A Faculty Member’s Ethnographic Research in Bangladesh



Bangladeshi working on the boats. Photo courtesy of Akiko Nosaka

By Chris Park ’20

        A faculty member who was born and raised in Japan and is an associate professor in Anthropology Department at Pacific Lutheran University shared her ethnographic research in Bangladesh from 1995 to 1996 as a researcher to acquire a Ph.D. Eventually, this research has not only given her a Ph.D, but it has also made her to become a better as a person.

        Akiko Nosaka chose to go to Bangladesh for several reasons. The major reason was that she had been interested in the fertility issue in Bangladesh. Specifically, she had been curious about how the fertility rate in Bangladesh was constantly low. Another reason was the fact that the population of Bangladesh was dominantly made up of Muslims. Bangladesh is made up of 90.2 percent of Muslims which means almost 9 out of 10 persons are Muslims in this nation.

        In addition, her academic advisor who was familiar with Bangladesh strongly encouraged Nosaka. She had been excited not knowing how Bangladesh would treat her.

        When Nosaka arrived in a village of Bangladesh, she got shocked. In fact, she had known before she went to Bangladesh that it was one of the poorest countries in the world. However, as she saw the magnitude of the condition before her eyes, she was terrified. People in the village had a different concept about material unlike Akiko.

        Terry Fung who is a student at Pacific Lutheran University also went to Bangladesh recently. “What I saw in Bangladesh was more than I had thought from watching TV. I never thought of my life as blessed, however, I have become so humble since I experienced the living condition in Bangladesh,” Fung said.


A rickshaw driver. Photo courtesy of Akiko Nosaka

        They did not have any gas for cooking, water purifiers, air conditioners which were necessary in tropical countries. Furniture was limited, but surprisingly, she found out they had radios. To them, radio was the only advanced item which would give them entertainment.

        What surprised her the most was the huge gap between rich and poor people. She had never thought that the gap between rich and poor would be visible. Bangladesh was very different from the nations that she had been to. The wealthiest 20 percent of Bangladeshis control 42.8 percent of the wealth while the poorest 20 percent of the population control only 3.9 percent of the wealth. In fact, the poorest 40 percent of the population controls just 20.7 percent of the wealth.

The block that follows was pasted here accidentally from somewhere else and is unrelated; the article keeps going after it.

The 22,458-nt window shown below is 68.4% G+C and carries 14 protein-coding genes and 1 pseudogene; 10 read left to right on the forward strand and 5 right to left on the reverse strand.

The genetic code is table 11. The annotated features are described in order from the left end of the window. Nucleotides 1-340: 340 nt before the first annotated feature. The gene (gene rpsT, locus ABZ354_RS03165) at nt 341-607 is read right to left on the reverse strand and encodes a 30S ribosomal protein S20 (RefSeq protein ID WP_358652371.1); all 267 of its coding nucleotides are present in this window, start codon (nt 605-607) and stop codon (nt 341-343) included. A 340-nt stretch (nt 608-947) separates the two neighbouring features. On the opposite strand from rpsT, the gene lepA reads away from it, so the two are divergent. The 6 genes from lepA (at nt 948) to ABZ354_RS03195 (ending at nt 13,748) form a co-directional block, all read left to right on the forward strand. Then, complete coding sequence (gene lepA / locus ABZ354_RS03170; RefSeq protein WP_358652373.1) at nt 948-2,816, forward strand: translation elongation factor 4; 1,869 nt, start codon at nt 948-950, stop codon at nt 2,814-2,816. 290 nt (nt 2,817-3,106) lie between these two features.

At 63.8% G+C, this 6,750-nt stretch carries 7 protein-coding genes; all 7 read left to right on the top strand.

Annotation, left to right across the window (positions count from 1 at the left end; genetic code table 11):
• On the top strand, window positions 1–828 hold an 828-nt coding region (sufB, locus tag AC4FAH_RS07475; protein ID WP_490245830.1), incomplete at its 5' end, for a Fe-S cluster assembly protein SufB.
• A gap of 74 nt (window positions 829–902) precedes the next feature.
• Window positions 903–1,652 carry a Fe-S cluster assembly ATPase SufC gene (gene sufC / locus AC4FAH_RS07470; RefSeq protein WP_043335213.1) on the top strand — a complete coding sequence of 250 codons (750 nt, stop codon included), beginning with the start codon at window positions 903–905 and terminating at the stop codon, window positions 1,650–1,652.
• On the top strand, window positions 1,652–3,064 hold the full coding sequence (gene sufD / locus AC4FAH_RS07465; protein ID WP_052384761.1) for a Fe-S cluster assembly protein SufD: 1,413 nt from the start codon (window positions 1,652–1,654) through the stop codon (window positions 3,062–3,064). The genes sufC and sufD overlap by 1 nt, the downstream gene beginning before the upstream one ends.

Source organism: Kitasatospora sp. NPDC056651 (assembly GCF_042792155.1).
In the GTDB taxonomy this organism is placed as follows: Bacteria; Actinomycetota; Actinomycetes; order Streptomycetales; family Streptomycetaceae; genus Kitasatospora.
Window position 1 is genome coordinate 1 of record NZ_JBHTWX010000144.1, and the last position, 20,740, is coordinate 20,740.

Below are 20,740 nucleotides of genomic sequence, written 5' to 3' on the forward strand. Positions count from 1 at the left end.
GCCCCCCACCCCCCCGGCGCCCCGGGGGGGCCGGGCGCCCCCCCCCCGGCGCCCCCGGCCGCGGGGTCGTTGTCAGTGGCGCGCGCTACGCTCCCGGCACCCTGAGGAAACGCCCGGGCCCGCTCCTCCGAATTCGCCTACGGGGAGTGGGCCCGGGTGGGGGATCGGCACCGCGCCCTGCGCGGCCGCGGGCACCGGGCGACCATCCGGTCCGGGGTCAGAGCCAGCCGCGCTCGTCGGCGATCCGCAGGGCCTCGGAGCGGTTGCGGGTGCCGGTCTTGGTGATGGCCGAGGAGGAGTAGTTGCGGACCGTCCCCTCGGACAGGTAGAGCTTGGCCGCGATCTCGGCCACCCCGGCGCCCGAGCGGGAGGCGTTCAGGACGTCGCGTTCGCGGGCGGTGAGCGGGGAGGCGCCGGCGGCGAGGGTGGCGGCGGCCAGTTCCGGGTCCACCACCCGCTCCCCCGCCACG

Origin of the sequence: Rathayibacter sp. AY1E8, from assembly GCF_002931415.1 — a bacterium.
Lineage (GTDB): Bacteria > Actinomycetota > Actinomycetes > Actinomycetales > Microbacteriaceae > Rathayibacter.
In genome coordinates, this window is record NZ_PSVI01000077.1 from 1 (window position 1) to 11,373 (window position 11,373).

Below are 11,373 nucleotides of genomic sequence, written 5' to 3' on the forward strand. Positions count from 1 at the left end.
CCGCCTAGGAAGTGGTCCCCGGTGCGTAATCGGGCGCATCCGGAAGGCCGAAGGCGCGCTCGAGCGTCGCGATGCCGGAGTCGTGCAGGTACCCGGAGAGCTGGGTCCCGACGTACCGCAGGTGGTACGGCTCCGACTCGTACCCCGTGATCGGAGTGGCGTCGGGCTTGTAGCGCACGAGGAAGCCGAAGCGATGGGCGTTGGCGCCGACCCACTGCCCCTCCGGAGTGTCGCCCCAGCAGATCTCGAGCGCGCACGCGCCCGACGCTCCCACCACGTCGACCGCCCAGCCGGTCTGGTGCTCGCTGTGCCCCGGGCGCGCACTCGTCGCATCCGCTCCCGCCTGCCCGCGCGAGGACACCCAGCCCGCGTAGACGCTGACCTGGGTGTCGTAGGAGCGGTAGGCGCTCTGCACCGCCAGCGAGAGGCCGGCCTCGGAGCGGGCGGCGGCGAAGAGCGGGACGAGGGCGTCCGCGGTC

The gap was huge enough for her to visually notice. Nosaka compared Bangladesh with Japan where she had been born and raised based on her experience in Bangladesh. She had hard time finding a similarity. However, she talked about gender roles in Bangladesh and Japan.


A shabby house in rural area of Bangladesh. Photo courtesy of Akiko Nosaka

        Although women’s roles in Japan were less oppressive than Bangladesh, she recognized the concept of gender roles was not too different from Japan. Other than gender roles, everything else was different from Japan: Technology, living environment, sanitary, cultures, foods, weather. Her time in Bangladesh was the most challenging period of Nosaka’s life.

        Her ethnographic research in Bangladesh was a-year long. Therefore, getting used to whole new culture was necessary. However, it was not so easy for her to get used to culture in Bangladesh within a year.

        One of the suffering moments of Nosaka was teenage boys’ intense teasing. In addition, she did not have her privacy at all. Whenever she was walking outside, about 20 people kept following her. The reason for this was because they had not seen a person who was from the relatively wealthy area in comparison with Bangladesh.

        She explained about sanitary environment as well. At one time, Nosaka was very sick due to vulnerable sanitary environment in Bangladesh. “I was extremely sick and I blamed myself for not having the same immune system as Bangladeshi,” Nosaka said.

        However, she also talked about the lessons that were learned from all these hardships. One of the things was unless one physically experiences something, it may not be accurate. Although it had been a life-challenging moment at the time, she became appreciated as she looked back her time in Bangladesh. Bangladesh was her turning point which has made her confident as an anthropologist. 

        In addition, the research made her rethink about materialism. “I questioned myself what the real-life satisfaction really is. They looked all happy and enjoyed without what we had by the time,” Nosaka said. She explained her ethnographic research in Bangladesh was painful to her, but at the same time, was a priceless lesson that she would never be able to buy.

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